Padecky: Old bonds can trump the final score



As road trips go, this had to feel like 200 miles of bad road for Bill Mache. Mache, coach of the Corning High School basketball team, traveled from Corning, 20 miles north of Chico, to Santa Rosa to play Cardinal Newman on Saturday night in a CIF second round state game in Division 4. His team scored only six points in the first quarter. His team trailed by 20 just entering the second quarter. Mache started substituting liberally with his second and third teams with six minutes left in the game. The outcome was that assured.

Corning never got closer than 15 after trailing, 27-7, losing 54-37, and, wait, what do I see after the game? Mache is smiling like someone just gave him the keys to a new Ferrari. His season is over. He should have a scowly face-. He should be giving the quick, obligatory half-hearted handshake to the opposing coach. He should be grabbing for his car keys, eager to hit the freeway and put Newman and this thumping far behind him. Yet. …

Corine Maday of Corning was standing near mid-court. Maday was taking a picture of Mache, Newman head coach Tom Bonfigli and Bonfigli’s brother Jerry, Newman’s athletic director. They had this three-guy group hug for the camera, like they had known each other all their lives.

Well, hold on there, actually they have. Jerry Bonfigli and Mache played on the same Cardinal Newman basketball team as seniors in 1969, the one that went 23-2. Mache was the power forward. Jerry Bonfigli was the point guard. Tom Bonfigli was a sophomore on Newman’s junior varsity team.

“Next year I have my three best players returning,” Mache said, “and I’m coming back down here to beat my friends.”

Yes, of course, back in 1969, Mache would have loved to stay around Santa Rosa. He did for a well, playing for SRJC with — talk about everybody knowing everybody around here — current Montgomery coach Tom Fitchie. Mache then left. “When I took the job in Corning, I couldn’t get a job anywhere else.” So he went to Corning, never looked back, except maybe when Corning plays Newman.

“This is special to me although I know it means nothing to the players,” Mache said. “These guys (Bonfiglis) are like my brothers.”

Mache and the Bonfiglis stood there a lot longer than the usual quick snap for a group pose.

“When you know someone for 45 years,” Tom Bonfigli said, “you want to take your time.”

The men didn’t spend a lot of time dissecting the game. There was no need. Newman rarely allowed Corning’s guards to let Corning’s best player, 6-foot-6 Michael Shoemaker, into the game. Rarely was the ball passed unfettered and uncontested. Averaging 17.6 points, Shoemaker had only nine Saturday night. Thus started the trickle-down of frustration. Once Shoemaker struggled, his team followed suit. Corning had 11 turnovers and shot only 38.6 percent from the floor (17-for-44). Corning’s guards had trouble controlling the ball and it seemed like Corning was always going uphill against Newman’s press … and the thought hit me.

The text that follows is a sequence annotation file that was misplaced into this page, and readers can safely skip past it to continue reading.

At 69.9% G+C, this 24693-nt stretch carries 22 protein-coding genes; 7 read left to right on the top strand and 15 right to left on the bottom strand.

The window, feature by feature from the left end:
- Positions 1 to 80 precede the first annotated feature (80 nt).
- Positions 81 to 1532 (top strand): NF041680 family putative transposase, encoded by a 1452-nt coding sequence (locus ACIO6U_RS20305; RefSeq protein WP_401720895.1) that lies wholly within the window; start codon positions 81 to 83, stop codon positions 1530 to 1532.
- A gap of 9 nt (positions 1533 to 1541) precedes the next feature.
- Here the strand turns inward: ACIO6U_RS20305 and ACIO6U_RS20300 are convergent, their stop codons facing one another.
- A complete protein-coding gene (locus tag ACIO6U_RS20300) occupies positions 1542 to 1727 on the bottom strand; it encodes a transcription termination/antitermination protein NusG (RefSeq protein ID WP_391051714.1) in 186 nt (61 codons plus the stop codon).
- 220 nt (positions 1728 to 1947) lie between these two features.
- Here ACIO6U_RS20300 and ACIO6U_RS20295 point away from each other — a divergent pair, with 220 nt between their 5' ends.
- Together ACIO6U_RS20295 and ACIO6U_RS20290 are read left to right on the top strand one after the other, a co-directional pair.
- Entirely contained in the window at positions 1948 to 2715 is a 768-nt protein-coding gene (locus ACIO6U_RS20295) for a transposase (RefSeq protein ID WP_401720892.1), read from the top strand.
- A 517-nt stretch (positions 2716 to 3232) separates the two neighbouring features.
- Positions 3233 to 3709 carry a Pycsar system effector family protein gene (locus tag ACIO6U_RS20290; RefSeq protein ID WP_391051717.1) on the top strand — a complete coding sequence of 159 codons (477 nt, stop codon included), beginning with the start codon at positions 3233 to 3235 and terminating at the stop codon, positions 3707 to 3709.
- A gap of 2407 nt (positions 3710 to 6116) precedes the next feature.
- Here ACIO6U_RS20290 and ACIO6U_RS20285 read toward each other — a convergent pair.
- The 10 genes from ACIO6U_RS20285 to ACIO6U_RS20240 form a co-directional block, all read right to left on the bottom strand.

“Did losing to Salesian the way you did last week make it easier to play these guys?”

Salesian crushed Newman, 65-34, in the NCS Division 4 final.

“Yes,” said Tom Bonfigli. ”We were a lot quicker than Corning the same way Salesian was a lot quicker than us. We knew we could apply pressure against Corning’s guards.”

Salesian could very well become the state’s Open Division champion and if there is such a thing as a defeat providing for the greater good, Salesian was more than happy to accommodate. Everyone else will appear slower in the comparison. Bonfigli is hoping that continues next Tuesday when Newman hosts Soquel in the NorCals.

“Soquel beat Bellarmine, Palo Alto and Piedmont, all Division 1 schools who won their first-round CIF games,” Tom Bonfigli said. “They are lightning quick and shoot threes.”

It was five minutes after the game Saturday night and Tom Bonfigli already was thinking about next Tuesday. Not that he was dismissing Corning that casually and quickly, or that beating Corning wasn’t an accomplishment. After all, Corning did finish the season with a 28-3 mark, hardly a chump’s record.

But Tom Bonfigli has never been one to dwell on the past, whether that past has a victory or a defeat attached to it. Except. …

“When you know someone for 45 years,” Tom Bonfigli said. “Then it’s different.”

Then it’s about relationships and relationships, if you were to press him on it, matter more to Tom Bonfigli than his team’s record. You could tell that Saturday night when Corine Maday was taking the picture of the three men. Looking at their faces you wouldn’t have known which man had lost and which man had won. And for the Bonfiglis and Bill Mache, that’s what a good friendship means to them. The final score separates the teams but not the coaches.

You can reach Staff Columnist Bob Padecky at 521-5223 or

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